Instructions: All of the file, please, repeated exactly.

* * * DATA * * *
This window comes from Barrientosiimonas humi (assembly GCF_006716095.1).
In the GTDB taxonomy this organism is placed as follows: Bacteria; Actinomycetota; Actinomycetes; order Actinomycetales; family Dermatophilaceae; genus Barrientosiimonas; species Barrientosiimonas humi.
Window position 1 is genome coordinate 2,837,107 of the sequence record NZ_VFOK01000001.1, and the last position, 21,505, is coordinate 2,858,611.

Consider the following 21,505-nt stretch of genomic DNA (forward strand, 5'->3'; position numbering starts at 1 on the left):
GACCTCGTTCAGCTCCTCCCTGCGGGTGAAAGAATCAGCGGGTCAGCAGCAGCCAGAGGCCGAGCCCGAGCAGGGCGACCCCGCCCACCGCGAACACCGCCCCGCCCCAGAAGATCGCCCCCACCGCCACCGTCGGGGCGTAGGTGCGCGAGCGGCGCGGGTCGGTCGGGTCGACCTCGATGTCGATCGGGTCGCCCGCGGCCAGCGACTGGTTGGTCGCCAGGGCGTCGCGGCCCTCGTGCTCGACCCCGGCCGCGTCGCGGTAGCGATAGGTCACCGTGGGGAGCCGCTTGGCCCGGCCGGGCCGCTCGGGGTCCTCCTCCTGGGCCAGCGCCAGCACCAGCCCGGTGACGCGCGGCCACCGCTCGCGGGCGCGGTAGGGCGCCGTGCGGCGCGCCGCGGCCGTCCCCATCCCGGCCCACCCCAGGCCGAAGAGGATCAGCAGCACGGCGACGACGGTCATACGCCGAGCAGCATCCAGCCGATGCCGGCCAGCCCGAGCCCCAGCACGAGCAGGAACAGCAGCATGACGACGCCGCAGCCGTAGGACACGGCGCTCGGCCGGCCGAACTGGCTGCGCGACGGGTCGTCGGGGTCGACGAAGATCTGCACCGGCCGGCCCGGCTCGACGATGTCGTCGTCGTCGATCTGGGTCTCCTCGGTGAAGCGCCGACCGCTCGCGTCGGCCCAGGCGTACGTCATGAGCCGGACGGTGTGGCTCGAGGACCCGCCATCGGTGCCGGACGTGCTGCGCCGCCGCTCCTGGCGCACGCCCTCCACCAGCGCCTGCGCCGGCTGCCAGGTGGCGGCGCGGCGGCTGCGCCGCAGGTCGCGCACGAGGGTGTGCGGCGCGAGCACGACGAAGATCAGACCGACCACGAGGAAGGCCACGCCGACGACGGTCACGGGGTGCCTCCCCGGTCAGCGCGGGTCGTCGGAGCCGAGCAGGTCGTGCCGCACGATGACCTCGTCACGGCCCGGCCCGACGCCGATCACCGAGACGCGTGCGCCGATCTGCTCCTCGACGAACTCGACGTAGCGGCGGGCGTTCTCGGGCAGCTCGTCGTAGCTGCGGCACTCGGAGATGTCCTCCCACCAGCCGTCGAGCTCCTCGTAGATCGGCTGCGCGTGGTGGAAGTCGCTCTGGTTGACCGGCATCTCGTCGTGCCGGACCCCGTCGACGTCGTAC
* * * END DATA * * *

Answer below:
This window comes from Barrientosiimonas humi (assembly GCF_006716095.1).
In the GTDB taxonomy this organism is placed as follows: Bacteria; Actinomycetota; Actinomycetes; order Actinomycetales; family Dermatophilaceae; genus Barrientosiimonas; species Barrientosiimonas humi.
Window position 1 is genome coordinate 2,837,107 of the sequence record NZ_VFOK01000001.1, and the last position, 21,505, is coordinate 2,858,611.

Consider the following 21,505-nt stretch of genomic DNA (forward strand, 5'->3'; position numbering starts at 1 on the left):
GACCTCGTTCAGCTCCTCCCTGCGGGTGAAAGAATCAGCGGGTCAGCAGCAGCCAGAGGCCGAGCCCGAGCAGGGCGACCCCGCCCACCGCGAACACCGCCCCGCCCCAGAAGATCGCCCCCACCGCCACCGTCGGGGCGTAGGTGCGCGAGCGGCGCGGGTCGGTCGGGTCGACCTCGATGTCGATCGGGTCGCCCGCGGCCAGCGACTGGTTGGTCGCCAGGGCGTCGCGGCCCTCGTGCTCGACCCCGGCCGCGTCGCGGTAGCGATAGGTCACCGTGGGGAGCCGCTTGGCCCGGCCGGGCCGCTCGGGGTCCTCCTCCTGGGCCAGCGCCAGCACCAGCCCGGTGACGCGCGGCCACCGCTCGCGGGCGCGGTAGGGCGCCGTGCGGCGCGCCGCGGCCGTCCCCATCCCGGCCCACCCCAGGCCGAAGAGGATCAGCAGCACGGCGACGACGGTCATACGCCGAGCAGCATCCAGCCGATGCCGGCCAGCCCGAGCCCCAGCACGAGCAGGAACAGCAGCATGACGACGCCGCAGCCGTAGGACACGGCGCTCGGCCGGCCGAACTGGCTGCGCGACGGGTCGTCGGGGTCGACGAAGATCTGCACCGGCCGGCCCGGCTCGACGATGTCGTCGTCGTCGATCTGGGTCTCCTCGGTGAAGCGCCGACCGCTCGCGTCGGCCCAGGCGTACGTCATGAGCCGGACGGTGTGGCTCGAGGACCCGCCATCGGTGCCGGACGTGCTGCGCCGCCGCTCCTGGCGCACGCCCTCCACCAGCGCCTGCGCCGGCTGCCAGGTGGCGGCGCGGCGGCTGCGCCGCAGGTCGCGCACGAGGGTGTGCGGCGCGAGCACGACGAAGATCAGACCGACCACGAGGAAGGCCACGCCGACGACGGTCACGGGGTGCCTCCCCGGTCAGCGCGGGTCGTCGGAGCCGAGCAGGTCGTGCCGCACGATGACCTCGTCACGGCCCGGCCCGACGCCGATCACCGAGACGCGTGCGCCGATCTGCTCCTCGACGAACTCGACGTAGCGGCGGGCGTTCTCGGGCAGCTCGTCGTAGCTGCGGCACTCGGAGATGTCCTCCCACCAGCCGTCGAGCTCCTCGTAGATCGGCTGCGCGTGGTGGAAGTCGCTCTGGTTGACCGGCATCTCGTCGTGCCGGACCCCGTCGACGTCGTAC